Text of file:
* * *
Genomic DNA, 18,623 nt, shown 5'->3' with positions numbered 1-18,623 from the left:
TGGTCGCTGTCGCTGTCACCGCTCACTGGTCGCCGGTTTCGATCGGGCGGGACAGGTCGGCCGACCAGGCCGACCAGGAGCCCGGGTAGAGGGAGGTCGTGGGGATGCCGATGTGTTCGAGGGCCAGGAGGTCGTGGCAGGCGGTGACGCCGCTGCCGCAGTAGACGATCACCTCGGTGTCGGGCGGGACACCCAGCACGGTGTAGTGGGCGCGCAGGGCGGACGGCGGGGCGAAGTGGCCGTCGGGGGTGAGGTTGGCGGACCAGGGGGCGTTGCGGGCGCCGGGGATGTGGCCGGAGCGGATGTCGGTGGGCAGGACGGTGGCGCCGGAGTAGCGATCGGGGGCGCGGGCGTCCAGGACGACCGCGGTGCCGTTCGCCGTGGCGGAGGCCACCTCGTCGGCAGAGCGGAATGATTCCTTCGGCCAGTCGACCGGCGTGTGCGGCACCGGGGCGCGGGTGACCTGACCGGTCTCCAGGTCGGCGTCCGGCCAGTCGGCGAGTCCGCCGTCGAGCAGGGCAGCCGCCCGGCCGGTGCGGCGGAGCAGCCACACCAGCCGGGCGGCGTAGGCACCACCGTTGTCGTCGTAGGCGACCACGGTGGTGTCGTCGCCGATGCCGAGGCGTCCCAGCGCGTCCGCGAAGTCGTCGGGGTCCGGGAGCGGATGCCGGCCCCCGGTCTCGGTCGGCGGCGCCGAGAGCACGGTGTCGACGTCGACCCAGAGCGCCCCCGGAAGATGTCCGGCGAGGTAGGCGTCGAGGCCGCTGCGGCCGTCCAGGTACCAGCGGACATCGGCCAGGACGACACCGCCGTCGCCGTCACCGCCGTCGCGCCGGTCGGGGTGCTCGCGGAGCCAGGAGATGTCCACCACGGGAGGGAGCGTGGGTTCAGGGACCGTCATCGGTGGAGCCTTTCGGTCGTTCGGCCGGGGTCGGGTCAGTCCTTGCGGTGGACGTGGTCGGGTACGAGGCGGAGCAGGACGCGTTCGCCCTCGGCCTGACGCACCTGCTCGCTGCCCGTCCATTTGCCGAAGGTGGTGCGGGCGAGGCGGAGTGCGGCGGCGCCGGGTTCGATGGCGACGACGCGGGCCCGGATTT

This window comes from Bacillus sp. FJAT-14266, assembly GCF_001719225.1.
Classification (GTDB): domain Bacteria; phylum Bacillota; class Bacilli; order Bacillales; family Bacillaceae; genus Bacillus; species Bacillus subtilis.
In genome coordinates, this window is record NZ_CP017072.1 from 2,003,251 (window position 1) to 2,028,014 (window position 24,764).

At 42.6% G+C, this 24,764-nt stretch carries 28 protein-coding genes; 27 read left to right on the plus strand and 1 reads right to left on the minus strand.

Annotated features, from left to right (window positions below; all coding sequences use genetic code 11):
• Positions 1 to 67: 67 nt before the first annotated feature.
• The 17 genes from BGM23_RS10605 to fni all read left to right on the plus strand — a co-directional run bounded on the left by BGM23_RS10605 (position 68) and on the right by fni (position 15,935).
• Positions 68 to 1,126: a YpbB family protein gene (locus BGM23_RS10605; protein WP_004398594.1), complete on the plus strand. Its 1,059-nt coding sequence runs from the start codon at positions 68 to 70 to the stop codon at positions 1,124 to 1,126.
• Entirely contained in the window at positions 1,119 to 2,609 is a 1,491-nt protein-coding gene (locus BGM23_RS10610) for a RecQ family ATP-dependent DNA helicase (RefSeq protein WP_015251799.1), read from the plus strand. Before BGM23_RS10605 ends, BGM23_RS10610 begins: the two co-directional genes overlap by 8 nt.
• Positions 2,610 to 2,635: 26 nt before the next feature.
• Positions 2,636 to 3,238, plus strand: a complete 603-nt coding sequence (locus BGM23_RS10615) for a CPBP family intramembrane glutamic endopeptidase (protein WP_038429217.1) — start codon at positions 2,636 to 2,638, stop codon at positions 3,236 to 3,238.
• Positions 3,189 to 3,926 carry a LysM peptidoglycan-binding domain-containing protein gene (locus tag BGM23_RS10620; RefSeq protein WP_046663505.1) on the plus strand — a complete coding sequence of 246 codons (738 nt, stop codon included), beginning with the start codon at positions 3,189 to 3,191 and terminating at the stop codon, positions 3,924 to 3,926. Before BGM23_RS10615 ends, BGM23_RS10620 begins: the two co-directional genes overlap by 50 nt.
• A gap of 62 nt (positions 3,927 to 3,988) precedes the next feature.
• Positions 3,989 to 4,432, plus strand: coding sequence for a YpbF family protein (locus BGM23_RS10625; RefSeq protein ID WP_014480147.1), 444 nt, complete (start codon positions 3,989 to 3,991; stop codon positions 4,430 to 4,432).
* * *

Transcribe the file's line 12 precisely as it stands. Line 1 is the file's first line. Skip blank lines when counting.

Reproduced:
• Positions 2,610 to 2,635: 26 nt before the next feature.